LONDON: Britain’s counter-radicalization program is facing renewed scrutiny after it emerged that the man who murdered an MP late last week had received extensive support from the Prevent program before having his case closed.
The Guardian reported Wednesday that Ali Harbi Ali, who stabbed MP David Amess to death last Friday, was first referred to the deradicalization intervention scheme Prevent in 2014 over concerns that he was being drawn toward a radical Islamist ideology.
Ali was later sent on to a more intensive deradicalization program, Channel, designed to intervene against individuals viewed as most vulnerable to terrorist ideology and recruitment.
He voluntarily accepted a referral to the scheme and completed its processes.
This involved having his vulnerability assessed and accepting support, a source told the Guardian. The source said: “He went through the process and was discharged. He was not thought to pose a threat of terrorist violence and the case was closed.”
Seven years later, Ali murdered Amess, and the attack has been confirmed as a terrorism-related incident.
The Amess attack, and some that came before it, have prompted questions over the effectiveness of the Prevent program once an at-risk individual is enrolled in the deradicalization course.
The program was already under review when Ali killed Amess, following a wave of attacks in the mid to late 2010s that saw dozens of people die to terrorism across Britain — including many children in the Manchester arena bombing, and another MP, Jo Cox, who was shot dead in her constituency. Some attackers had been referred to Prevent and completed its courses.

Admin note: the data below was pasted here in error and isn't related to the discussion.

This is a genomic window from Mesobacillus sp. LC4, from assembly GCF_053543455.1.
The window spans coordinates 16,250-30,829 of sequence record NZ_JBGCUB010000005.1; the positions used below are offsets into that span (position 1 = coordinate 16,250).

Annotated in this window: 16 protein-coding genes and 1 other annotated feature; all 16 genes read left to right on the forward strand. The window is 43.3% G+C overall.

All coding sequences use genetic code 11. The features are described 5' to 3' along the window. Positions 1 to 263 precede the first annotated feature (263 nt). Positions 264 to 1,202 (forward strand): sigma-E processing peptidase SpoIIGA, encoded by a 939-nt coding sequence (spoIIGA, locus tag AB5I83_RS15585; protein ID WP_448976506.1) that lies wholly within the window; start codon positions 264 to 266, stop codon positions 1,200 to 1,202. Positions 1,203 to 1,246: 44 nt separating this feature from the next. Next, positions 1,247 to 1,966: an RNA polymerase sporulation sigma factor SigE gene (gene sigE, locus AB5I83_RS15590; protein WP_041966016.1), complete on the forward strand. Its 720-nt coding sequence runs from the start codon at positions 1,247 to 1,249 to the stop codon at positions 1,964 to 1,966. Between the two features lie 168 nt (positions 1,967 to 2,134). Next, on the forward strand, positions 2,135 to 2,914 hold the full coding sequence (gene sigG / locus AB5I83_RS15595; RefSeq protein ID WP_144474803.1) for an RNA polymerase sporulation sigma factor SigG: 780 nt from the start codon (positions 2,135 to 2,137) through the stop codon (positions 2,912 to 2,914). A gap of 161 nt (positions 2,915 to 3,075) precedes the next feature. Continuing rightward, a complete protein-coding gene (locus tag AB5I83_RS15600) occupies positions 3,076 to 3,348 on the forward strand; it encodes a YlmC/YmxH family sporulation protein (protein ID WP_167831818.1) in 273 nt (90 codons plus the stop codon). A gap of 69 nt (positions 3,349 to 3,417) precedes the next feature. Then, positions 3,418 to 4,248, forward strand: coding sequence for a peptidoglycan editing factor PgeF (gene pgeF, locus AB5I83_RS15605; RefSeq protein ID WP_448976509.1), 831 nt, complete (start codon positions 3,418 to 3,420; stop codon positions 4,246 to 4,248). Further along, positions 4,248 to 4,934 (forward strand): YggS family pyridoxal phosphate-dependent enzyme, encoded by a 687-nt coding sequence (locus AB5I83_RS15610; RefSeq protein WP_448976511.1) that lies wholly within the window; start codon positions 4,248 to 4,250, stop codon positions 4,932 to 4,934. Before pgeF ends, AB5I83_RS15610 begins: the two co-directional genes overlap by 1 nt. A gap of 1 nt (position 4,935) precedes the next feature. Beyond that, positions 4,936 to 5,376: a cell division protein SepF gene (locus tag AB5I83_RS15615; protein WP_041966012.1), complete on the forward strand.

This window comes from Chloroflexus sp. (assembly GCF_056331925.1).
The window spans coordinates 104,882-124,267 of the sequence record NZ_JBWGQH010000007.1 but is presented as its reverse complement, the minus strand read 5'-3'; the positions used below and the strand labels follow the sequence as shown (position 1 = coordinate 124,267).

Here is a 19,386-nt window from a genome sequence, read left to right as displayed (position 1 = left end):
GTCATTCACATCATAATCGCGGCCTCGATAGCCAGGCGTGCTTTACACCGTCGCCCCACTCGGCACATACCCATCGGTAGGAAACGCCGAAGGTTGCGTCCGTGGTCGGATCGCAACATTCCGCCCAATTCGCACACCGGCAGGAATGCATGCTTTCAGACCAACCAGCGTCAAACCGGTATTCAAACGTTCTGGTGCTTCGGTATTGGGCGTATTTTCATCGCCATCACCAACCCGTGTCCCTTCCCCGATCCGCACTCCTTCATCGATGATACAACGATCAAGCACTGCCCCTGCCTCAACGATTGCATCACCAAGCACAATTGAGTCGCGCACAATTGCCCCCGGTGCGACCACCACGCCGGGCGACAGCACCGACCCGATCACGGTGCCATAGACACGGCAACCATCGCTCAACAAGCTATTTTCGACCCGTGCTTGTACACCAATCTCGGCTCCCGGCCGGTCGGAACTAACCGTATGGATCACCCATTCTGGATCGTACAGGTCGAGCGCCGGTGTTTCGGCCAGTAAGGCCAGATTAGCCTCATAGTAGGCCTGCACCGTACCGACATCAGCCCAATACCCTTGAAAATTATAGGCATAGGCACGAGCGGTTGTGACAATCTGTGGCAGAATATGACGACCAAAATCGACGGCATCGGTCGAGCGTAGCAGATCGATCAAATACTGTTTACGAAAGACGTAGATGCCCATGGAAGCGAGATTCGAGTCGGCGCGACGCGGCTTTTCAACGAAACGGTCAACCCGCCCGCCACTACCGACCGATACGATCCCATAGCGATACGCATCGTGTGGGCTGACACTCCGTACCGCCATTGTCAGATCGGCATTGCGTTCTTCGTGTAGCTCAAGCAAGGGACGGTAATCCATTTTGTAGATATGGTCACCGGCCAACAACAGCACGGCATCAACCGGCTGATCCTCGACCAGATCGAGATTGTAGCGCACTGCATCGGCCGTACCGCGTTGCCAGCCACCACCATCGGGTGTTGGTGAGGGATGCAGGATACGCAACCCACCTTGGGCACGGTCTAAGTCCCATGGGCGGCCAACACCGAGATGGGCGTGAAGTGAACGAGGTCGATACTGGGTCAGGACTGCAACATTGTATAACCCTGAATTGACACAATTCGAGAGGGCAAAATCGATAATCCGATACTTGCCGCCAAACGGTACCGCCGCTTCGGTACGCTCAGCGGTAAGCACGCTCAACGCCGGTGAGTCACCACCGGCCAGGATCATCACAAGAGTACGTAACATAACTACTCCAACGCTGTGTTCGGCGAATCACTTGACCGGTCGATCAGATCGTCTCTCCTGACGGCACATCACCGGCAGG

The government missed the deadline for that review, meant to be Sep. 30, 2021, in the weeks leading up to Amess’ killing.
The results of the review will be published more than three years after it was undertaken. Not only was the review designed to ensure that people vulnerable to terrorist ideology were safeguarded effectively, but also to address criticisms that Muslims were unfairly targeted at higher rates than the wider population.
Out of 6,287 referrals to Prevent in the year to March 2020, more than half were for individuals with a mixed, unstable or unclear ideology.
Around a quarter of referrals were due to concerns over Islamist radicalization, and 22 percent related to right-wing radicalization.
The largest age group was children and young people aged 20 and under, including 1,559 children under the age of 15.
In the wake of Amess’ killing, British Home Secretary Priti Patel said she would ensure Prevent is “fit for purpose.”
“Prevent is going through an independent review right now. It’s timely to do that, we have to learn, we obviously constantly have to learn, not just from incidences that have taken place but how we can strengthen our programs,” said Patel.